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Curtain falls on inaugural Fragments Festival at Genesis Cinema

Genesis Cinema celebrated the final night of its first ever Fragments Festival on Saturday. Organised in six months, the festival was created to support under-represented artists in the film industry.

A screening of She Who Must Be Loved, an Australian documentary recounting the life and family history of Central Australian Aboriginal Association founder Freda Glynn, brought the festival to a close.

Genesis estimates 1,500 people came to watch 19 feature films and 19 shorts during the festival’s nine-day run.

In keeping with the festival’s purpose, 78% of directors involved identified as women, people of colour, disabled, and/or LGBTQ+.

Genesis Cinema owner Tyrone Walker-Hebborn said: “People got what we were trying to say. In the post-Brexit world and Trump era everything’s become divisive. Even though it means becoming fragmented, each fragment is important and beautiful in its own right. They’re greater than the sum of their parts.”

Christina Papasotiriou, one of the festival’s programmers, said: “We’ve had amazing feedback from everyone which has been extremely heartwarming, so we are looking forward to next year.”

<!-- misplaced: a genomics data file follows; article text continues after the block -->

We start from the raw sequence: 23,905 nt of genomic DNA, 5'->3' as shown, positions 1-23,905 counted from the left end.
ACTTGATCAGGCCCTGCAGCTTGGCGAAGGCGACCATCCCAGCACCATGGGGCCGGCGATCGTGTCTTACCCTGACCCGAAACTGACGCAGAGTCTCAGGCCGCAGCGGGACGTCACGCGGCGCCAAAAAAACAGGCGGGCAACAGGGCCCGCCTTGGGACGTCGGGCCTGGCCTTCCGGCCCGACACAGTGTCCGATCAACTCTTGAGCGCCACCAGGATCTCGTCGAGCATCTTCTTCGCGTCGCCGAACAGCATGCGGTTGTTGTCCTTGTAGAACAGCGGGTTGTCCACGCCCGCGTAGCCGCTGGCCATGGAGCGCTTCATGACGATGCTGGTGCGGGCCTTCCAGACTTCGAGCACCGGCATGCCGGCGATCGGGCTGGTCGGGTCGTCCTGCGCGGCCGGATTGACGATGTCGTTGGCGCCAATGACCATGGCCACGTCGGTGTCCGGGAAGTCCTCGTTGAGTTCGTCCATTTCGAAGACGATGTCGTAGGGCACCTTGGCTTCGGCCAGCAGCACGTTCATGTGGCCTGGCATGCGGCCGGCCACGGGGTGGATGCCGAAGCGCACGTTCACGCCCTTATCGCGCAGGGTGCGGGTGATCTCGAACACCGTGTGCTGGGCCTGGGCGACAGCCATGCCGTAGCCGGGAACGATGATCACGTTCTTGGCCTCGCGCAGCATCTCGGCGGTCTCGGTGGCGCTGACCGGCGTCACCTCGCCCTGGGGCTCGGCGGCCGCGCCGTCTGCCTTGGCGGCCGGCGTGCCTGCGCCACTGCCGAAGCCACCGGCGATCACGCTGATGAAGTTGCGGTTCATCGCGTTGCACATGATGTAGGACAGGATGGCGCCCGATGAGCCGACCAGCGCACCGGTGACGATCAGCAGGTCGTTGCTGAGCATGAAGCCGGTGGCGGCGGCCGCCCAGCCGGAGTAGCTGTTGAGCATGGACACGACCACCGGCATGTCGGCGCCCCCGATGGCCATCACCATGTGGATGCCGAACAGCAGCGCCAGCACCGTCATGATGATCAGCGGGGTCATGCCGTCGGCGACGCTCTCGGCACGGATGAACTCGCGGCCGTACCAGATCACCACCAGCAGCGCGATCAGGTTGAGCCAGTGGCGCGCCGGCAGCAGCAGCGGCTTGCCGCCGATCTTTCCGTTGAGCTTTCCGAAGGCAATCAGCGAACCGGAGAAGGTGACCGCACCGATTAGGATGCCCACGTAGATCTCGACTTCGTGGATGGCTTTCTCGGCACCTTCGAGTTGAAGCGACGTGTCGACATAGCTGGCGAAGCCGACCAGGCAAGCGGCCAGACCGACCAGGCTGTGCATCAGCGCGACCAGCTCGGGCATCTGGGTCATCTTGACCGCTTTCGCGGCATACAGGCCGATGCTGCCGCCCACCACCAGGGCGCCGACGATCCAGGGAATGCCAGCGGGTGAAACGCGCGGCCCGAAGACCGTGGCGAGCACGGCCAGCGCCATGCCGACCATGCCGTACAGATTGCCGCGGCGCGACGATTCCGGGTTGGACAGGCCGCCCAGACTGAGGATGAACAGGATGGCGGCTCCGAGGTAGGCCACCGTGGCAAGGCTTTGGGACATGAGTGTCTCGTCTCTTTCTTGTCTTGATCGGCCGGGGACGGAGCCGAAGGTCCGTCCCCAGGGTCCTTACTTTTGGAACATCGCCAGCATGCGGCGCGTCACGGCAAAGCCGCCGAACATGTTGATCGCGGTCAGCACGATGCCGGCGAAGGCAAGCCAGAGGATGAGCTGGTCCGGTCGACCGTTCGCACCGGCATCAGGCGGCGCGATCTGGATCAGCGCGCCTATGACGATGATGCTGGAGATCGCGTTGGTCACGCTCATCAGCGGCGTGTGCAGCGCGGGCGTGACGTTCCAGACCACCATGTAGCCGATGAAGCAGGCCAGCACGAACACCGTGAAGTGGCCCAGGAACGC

Two E3 filmmakers were included in the festival. The Internship by Aaron Christian and Migrate Journey by Nurull Islam and Lindsay Knight were both screened during the Fragments Shorts Vol. 2 night.

The award for Best Feature, which included a £1,000 prize, went to Yonni Usiskin and Matt Shea for their film Time to Die. Walker-Hebborn presented the award during a ceremony on Saturday night, fulfilling a lifetime ambition of giving someone a giant cheque.

If you enjoyed this article you may be interested in our interview with Bow-based filmmaker Aaron Christian

 


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Frederick O'Brien

Fred is a journalist with an interest in community development. His research has featured in The Independent, The Telegraph, and the New York Post, among others.

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